Before Cuban struck internet gold with being gobbled-up by some Yahoo who paid billions for something that had the shelf-life of a Poloroid camera, there were whacky team owners, for sure.  Donald Sterling of the San Diego/LA Clippers, Cleveland's Ted Stepien, and Charlotte/New Orleans' George Shinn to name a few.  They were mocked and chastised by media, team executives and their co-owners if they dared to question the system or speak a word of negativity.  But as the older generation of NBA team owners passed the torch (Cleveland's Gund brothers, Phoenix's Jerry Colangelo) or passed away (Washington's Abe Pollin, Detroit's Bill Davidson, Utah's Larry Miller), the vibe began to change within the ranks of ownership and scrutiny fell upon the Commissioner and NBA league office like never before.

The sweetheart deal of 2005 that media once reported as a Stern TKO on Hunter had become a one-sided 57-percent of revenue debacle for the NBA owners of the year 2011.  Six years and a worldwide financial meltdown will do that, you know?

The new investors within the NBA ownership ranks, mostly all of them listed on the Forbes 400, want a system that provides their basketball LLCs with a profit or at least the chance of making one if they don't screw up and guarantee 10 or, God forbid, 17-millions of dollars to a Stephon Marbury, Gilbert Arenas, Rashard Lewis, Eddy Curry, Michael Redd or Andrei Kirilenko, all guaranteed, of course, under the collective bargaining agreement they attempt to alter.  But, to date, there have not been reports or proclamations to blow-up the entire system and start over.  Maybe the maximum team salary system, and all of the thousands of Bird-brained exceptions needs to fly to coop.  Once they seemed like a good idea, a suggestion that was made in a meeting held in 1980-something. Maybe the free agent spending by Stepien that provoked such a system can some way be regulated to allow for free agent movement without dire consequences for small market teams or clubs whose players suffer major injuries?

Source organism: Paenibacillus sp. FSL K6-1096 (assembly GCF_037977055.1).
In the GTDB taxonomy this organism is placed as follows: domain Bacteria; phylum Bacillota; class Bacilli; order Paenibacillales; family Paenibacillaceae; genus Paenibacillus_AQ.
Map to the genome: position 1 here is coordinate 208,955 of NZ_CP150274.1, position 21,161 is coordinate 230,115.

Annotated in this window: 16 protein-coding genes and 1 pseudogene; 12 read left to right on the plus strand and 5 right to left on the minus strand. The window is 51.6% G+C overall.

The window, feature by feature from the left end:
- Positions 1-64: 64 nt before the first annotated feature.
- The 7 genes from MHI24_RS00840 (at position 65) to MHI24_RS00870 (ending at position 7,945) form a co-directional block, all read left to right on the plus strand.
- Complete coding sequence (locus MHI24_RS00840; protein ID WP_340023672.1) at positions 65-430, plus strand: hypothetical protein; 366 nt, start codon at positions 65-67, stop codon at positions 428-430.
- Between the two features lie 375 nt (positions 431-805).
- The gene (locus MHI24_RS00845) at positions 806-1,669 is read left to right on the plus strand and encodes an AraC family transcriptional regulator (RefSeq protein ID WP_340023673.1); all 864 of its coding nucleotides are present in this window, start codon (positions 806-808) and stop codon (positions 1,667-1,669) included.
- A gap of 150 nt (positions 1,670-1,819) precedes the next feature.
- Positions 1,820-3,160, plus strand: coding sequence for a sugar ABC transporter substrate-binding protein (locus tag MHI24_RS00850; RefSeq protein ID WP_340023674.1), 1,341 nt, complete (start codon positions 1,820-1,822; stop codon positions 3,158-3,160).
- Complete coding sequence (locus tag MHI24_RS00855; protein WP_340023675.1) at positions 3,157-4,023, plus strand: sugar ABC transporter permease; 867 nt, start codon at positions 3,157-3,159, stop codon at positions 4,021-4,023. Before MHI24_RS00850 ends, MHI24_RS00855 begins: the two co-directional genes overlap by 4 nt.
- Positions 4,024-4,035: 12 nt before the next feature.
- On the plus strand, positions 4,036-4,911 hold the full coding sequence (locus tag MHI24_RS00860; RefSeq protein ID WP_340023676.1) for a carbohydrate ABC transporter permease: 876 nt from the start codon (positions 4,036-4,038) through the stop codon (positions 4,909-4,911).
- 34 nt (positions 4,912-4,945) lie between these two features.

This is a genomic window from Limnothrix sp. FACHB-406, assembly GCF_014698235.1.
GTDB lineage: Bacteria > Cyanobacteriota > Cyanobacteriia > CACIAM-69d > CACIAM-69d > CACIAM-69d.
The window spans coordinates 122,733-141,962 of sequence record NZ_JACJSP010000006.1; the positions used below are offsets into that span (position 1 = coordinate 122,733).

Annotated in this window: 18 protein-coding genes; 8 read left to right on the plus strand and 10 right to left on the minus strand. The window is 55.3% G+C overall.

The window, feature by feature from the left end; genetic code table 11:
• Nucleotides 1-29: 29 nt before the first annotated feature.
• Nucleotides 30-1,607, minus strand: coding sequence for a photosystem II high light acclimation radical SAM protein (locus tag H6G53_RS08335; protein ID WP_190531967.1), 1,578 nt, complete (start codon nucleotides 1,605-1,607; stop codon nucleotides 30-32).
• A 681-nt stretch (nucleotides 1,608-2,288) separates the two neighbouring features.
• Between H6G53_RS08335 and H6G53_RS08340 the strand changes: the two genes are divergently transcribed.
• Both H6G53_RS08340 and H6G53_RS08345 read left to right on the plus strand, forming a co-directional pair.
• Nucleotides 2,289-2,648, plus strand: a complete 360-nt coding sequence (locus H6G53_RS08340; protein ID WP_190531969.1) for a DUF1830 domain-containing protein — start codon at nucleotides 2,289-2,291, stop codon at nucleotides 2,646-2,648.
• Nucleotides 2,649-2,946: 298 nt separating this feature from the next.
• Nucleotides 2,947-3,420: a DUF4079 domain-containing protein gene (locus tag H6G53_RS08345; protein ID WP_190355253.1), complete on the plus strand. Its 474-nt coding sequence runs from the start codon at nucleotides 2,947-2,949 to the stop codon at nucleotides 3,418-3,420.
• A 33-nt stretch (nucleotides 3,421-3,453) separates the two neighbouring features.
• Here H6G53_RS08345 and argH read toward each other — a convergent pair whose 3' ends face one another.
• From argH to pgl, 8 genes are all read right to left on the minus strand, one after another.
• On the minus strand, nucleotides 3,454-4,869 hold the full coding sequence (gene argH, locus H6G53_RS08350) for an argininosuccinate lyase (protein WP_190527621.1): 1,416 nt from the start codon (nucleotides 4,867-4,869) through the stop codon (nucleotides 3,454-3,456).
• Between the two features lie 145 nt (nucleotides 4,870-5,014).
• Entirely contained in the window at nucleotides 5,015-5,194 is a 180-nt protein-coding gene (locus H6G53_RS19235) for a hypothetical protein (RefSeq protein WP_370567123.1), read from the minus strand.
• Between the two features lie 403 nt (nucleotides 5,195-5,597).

What would that new system look like?  Maybe Mark Cuban or Robert Sarver have the answer and they haven't spoken up.  They have the answers to everything else, so let's hear it, eh?  Or maybe, the ultra-silent Michael Jordan, owner of the Charlotte Bobcats can share some insight from labor negotiations of the past where Jordan's agent, David Falk, had the union by its coat tails.

Maybe they can create 12 salary slots per team, 11 at different pay scales and one that covers the 12th-to-14th/15th man?  On the LA Lakers, Kobe would get the top slot, Pau would get #2, and so on.  If you change teams, you accept a slot - either higher, equal or lower than the slot you have?  Trades would have to be for even money and even slots.  Plain and simple.  And, yes, that would go down as a "hard cap" and a "blood issue" in the negotiating room, so it wouldn't fly for Hunter, his players or their agents.

Maybe "max" contracts can only be provided to players who have at least two championship rings?  Maybe a player contract is guaranteed for a year or two, but it is converted to a front office/player development job if the player is injured and can no longer perform?  How about starting all over with a 60-game season, and everyone's contract cut by a third?  Every suggestion would get laughed out of the room, yet every suggestion addresses the major issues that face the league today; Ticket prices too high, too many games for ticket buyers to attend/too long a season and so on.

So, the big meeting of October 4th, a day after training camps were scheduled to begin, becomes the new focal point.  The "smaller" meeting yesterday was to "set the table" for the meeting du jour. The commissioner noted the exact times, 10:30am and Noon "sharp," he said. If they break early, "it will be bad."  If it breaks later in the day "not as bad."  Why?

"It can't end tomorrow.  There is a long negotiation ahead of us because there are, literally, hundreds of other issues that haven't been addressed yet, the so-called B-level issues," said Adam Silver, Stern's deputy commissioner.